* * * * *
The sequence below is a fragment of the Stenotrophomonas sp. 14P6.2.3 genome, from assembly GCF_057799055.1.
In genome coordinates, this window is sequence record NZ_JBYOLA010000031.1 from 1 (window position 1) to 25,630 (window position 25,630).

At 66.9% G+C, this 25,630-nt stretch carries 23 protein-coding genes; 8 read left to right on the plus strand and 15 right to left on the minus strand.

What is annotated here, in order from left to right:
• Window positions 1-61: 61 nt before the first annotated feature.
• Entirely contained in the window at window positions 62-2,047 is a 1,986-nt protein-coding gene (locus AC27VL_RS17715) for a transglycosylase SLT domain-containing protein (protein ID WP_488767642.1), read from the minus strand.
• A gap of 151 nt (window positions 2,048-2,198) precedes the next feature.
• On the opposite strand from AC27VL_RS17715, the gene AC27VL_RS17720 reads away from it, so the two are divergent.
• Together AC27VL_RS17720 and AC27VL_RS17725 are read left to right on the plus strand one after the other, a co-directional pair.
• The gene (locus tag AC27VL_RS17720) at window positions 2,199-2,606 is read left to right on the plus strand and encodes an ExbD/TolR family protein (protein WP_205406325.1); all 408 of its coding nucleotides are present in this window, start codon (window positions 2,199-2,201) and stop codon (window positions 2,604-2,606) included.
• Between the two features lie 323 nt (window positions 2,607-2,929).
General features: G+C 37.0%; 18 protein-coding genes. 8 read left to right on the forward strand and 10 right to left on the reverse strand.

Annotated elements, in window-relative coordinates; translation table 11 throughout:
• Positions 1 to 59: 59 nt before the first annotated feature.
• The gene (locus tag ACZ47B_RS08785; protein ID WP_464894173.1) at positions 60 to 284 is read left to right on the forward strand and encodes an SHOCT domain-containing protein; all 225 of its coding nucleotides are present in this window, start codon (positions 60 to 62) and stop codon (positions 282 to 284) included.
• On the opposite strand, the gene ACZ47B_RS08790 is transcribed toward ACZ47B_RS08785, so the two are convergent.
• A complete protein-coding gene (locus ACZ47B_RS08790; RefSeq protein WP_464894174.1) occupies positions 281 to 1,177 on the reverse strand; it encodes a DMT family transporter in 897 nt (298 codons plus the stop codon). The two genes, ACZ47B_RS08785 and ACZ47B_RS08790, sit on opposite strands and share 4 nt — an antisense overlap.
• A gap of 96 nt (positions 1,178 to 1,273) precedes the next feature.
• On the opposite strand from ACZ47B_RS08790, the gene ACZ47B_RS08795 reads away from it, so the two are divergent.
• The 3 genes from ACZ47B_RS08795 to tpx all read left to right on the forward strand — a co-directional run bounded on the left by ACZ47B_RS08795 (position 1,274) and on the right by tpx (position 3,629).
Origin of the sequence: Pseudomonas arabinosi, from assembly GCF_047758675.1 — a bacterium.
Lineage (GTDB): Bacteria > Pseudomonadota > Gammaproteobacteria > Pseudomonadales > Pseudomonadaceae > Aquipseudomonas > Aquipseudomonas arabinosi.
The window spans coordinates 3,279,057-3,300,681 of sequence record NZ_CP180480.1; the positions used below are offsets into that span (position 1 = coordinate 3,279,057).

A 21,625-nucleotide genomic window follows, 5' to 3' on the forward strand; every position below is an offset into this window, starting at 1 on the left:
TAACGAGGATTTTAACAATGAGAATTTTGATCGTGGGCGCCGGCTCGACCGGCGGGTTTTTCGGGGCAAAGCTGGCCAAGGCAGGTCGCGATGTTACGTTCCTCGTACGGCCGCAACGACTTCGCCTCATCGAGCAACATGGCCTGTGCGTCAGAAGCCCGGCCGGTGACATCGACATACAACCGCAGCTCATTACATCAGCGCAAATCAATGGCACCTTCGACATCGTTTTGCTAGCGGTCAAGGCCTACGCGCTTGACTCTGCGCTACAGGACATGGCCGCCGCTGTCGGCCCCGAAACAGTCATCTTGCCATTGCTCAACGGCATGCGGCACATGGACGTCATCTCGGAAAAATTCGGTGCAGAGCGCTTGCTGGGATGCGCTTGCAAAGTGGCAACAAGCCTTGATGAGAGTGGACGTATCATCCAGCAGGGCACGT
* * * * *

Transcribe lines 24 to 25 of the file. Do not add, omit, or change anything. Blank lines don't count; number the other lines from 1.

A 21,625-nucleotide genomic window follows, 5' to 3' on the forward strand; every position below is an offset into this window, starting at 1 on the left:
TAACGAGGATTTTAACAATGAGAATTTTGATCGTGGGCGCCGGCTCGACCGGCGGGTTTTTCGGGGCAAAGCTGGCCAAGGCAGGTCGCGATGTTACGTTCCTCGTACGGCCGCAACGACTTCGCCTCATCGAGCAACATGGCCTGTGCGTCAGAAGCCCGGCCGGTGACATCGACATACAACCGCAGCTCATTACATCAGCGCAAATCAATGGCACCTTCGACATCGTTTTGCTAGCGGTCAAGGCCTACGCGCTTGACTCTGCGCTACAGGACATGGCCGCCGCTGTCGGCCCCGAAACAGTCATCTTGCCATTGCTCAACGGCATGCGGCACATGGACGTCATCTCGGAAAAATTCGGTGCAGAGCGCTTGCTGGGATGCGCTTGCAAAGTGGCAACAAGCCTTGATGAGAGTGGACGTATCATCCAGCAGGGCACGT